Public Health Nursing Case Study

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Introduction The Primary Community and Continuing Care (2009) state that public health nurses (PHNs) provide preventative and curative care within specific geographical regions to people of various age groups. Mulcahy et al (2012) describe PHNs as ‘population based generalist nurses’. Public health nurse’s areas of care vary from wound dressing clinics to postnatal home visits. Placement in this area involved experiences such as the addiction clinic, breastfeeding clinic and first postnatal visits. These areas are of importance to the maternity services due to the fact that we are members of the multidisciplinary team, and postnatal care begins within our services. Exposure to care of this nature allows us as students to gather the whole picture…show more content…
According to research, there are ‘numerous risk characteristics’ involved, such as a lack of education, age, minority and support structures. (McCabe & Arndt, 2012) The nurse discussed a woman’s case to provide answers as to why she may have begun taking illegal substances. The woman had led a very normal life, she lived with her husband and kids. Her husband died suddenly. This woman began using heroin to cope with the loss of her husband. Discussing these experiences allow for less judgement on behalf of the listener as you see the difficulties facing these women. This experience also allowed the person involved to be decriminalised. They are no longer the criminal you read about in the newspaper. They are unfortunate souls who have experienced copious amounts of hardship where the support system in place is lacking. Exposure to this area improves your communication skills as you witness how the nurse discusses various personal topics with these women…show more content…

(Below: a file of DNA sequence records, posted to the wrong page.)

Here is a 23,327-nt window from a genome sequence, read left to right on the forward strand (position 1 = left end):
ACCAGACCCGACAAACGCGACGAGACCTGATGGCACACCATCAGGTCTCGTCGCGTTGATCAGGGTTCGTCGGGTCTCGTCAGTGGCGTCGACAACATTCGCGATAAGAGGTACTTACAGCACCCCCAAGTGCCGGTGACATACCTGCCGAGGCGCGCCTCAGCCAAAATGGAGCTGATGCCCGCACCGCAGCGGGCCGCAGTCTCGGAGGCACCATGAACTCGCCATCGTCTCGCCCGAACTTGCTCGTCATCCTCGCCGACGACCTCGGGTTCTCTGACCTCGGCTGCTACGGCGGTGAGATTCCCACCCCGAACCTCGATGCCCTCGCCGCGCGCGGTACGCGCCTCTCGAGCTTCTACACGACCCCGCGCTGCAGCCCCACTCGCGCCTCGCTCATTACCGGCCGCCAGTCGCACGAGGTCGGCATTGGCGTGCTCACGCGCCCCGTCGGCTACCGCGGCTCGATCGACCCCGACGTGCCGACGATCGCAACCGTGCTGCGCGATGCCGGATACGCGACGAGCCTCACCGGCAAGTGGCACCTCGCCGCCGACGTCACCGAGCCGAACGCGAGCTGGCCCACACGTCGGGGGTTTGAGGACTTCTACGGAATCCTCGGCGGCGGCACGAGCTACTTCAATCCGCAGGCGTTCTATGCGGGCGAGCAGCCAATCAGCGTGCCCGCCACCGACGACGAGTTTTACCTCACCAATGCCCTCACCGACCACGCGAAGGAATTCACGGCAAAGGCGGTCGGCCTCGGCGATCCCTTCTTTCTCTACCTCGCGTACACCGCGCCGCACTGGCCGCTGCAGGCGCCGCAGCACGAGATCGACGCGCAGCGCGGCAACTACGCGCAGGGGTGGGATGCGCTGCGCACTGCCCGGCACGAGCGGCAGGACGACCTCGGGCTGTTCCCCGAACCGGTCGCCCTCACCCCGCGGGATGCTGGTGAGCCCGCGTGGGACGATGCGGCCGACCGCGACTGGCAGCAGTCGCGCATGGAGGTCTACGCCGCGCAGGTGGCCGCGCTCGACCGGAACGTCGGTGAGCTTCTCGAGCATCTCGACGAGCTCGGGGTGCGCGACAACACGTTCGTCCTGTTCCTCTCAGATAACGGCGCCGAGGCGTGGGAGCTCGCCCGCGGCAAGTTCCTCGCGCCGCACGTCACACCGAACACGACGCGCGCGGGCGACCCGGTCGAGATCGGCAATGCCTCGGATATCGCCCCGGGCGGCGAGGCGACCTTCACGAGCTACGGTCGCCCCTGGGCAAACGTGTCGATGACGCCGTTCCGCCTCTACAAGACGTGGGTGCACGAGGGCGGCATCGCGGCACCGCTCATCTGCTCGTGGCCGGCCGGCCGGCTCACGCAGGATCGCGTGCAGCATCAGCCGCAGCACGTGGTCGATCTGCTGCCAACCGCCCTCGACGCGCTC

Methadone is associated with a higher sobriety compliance rate, decreased illegal substance abuse and decreased mortality. (Mattick et al, 2009) In conjunction with this clinic in Cork is a special antenatal clinic ran by the respective nurses and doctors. This clinic supports the women in rehabilitation. It appears to be beneficial, as twenty-four of the twenty-five women who participated in the last clinic kept their babies for the first six months of life. This experience is of relevance to the maternity services as these women enter our care. As midwives our role is to act as part of the multidisciplinary team involved in caring for these women and it is ‘critical to engage and retain women in treatment and to assist agencies in providing the needed scope for care’. (Economidoy et al,

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